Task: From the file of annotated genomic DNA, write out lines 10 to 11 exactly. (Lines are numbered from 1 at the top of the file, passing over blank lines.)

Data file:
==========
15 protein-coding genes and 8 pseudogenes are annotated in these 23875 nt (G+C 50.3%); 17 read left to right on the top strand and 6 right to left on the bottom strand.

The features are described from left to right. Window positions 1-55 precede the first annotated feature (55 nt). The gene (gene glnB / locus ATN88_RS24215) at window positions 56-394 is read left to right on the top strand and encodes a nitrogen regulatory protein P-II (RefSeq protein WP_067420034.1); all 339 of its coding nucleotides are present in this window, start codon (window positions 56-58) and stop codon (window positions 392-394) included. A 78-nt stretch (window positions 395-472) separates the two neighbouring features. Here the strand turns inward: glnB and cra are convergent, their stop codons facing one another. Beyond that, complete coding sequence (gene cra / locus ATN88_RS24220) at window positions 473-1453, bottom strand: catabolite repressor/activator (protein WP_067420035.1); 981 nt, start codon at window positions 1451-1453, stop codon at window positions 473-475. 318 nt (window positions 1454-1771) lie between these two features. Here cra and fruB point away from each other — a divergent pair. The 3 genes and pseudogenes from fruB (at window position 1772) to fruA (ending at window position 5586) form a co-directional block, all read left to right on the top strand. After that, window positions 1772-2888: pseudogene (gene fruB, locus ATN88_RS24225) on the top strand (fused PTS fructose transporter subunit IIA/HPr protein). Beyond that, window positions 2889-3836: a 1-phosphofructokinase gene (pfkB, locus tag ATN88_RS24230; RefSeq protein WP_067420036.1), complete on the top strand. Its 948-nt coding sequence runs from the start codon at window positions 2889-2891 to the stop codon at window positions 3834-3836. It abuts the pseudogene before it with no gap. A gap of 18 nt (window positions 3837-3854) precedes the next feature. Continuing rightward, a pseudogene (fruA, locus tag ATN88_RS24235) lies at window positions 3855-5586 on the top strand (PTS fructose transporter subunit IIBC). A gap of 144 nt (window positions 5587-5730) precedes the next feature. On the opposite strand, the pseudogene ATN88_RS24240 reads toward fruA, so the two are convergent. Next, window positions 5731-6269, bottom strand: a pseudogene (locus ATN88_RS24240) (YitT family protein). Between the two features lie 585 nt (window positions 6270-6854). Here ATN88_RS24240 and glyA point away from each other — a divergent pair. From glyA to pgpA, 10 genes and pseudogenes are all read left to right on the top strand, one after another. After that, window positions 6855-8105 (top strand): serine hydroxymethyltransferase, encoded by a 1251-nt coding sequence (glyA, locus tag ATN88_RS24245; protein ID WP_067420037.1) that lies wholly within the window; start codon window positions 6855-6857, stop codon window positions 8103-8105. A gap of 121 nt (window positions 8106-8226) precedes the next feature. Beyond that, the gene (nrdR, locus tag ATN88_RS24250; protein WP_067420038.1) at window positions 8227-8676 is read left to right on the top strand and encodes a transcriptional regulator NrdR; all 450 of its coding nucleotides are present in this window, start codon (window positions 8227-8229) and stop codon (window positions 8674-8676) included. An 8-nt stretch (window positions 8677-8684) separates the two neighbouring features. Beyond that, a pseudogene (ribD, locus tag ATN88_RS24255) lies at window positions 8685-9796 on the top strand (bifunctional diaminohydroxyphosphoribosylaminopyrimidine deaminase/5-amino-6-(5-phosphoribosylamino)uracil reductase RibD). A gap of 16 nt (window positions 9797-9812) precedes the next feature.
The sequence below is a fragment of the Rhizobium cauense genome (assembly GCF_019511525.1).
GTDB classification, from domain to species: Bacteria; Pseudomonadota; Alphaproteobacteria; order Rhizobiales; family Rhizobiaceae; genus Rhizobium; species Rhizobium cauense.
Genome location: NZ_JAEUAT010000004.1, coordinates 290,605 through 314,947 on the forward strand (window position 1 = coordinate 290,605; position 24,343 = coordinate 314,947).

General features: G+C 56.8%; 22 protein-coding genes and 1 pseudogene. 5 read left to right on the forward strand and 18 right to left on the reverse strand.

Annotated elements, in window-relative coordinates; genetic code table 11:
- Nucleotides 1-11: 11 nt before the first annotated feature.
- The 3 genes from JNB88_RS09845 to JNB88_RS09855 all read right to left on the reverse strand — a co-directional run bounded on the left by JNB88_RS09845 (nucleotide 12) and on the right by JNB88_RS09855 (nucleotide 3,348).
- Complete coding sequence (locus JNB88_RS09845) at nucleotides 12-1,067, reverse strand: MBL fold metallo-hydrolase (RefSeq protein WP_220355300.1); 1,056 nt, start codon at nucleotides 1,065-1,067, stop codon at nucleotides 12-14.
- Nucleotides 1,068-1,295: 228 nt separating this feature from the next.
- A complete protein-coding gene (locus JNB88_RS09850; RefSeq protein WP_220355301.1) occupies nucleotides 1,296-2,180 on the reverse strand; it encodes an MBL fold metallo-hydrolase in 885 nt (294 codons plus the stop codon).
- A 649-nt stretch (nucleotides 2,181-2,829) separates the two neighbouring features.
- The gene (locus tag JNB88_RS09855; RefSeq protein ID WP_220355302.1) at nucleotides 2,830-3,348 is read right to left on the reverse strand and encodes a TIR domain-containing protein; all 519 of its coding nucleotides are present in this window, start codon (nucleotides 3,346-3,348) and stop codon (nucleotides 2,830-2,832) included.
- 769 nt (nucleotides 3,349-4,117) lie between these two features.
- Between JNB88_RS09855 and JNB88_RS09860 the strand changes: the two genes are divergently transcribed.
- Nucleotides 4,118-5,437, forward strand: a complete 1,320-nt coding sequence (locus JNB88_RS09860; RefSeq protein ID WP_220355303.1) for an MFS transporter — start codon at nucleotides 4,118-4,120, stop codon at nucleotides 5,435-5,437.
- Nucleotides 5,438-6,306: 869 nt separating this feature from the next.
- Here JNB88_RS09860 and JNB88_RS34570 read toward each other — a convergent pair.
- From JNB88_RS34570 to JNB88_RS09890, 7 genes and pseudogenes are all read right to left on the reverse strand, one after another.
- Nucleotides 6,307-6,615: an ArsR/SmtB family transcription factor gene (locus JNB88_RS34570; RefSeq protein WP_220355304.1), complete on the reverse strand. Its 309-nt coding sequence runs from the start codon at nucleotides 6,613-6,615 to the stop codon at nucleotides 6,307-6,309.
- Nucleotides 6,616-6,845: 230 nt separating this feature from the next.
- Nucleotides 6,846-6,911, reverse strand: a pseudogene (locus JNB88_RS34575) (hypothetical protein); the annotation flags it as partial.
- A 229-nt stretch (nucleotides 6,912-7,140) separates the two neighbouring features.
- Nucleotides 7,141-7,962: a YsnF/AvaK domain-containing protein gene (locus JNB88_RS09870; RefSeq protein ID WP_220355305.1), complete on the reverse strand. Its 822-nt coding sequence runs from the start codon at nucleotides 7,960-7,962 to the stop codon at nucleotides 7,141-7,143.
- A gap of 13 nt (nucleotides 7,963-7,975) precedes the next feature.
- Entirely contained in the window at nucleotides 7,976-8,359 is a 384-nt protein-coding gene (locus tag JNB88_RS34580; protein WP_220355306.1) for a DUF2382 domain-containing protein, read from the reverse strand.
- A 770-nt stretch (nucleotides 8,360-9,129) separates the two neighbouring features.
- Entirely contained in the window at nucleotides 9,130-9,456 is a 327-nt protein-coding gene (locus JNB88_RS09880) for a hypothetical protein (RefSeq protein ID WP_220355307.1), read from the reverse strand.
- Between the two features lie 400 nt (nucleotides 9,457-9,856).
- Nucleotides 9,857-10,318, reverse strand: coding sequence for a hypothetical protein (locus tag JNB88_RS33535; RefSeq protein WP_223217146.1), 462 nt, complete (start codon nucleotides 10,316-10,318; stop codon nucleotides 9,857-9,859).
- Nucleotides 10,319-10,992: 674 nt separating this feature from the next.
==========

- Complete coding sequence (locus JNB88_RS09845) at nucleotides 12-1,067, reverse strand: MBL fold metallo-hydrolase (RefSeq protein WP_220355300.1); 1,056 nt, start codon at nucleotides 1,065-1,067, stop codon at nucleotides 12-14.
- Nucleotides 1,068-1,295: 228 nt separating this feature from the next.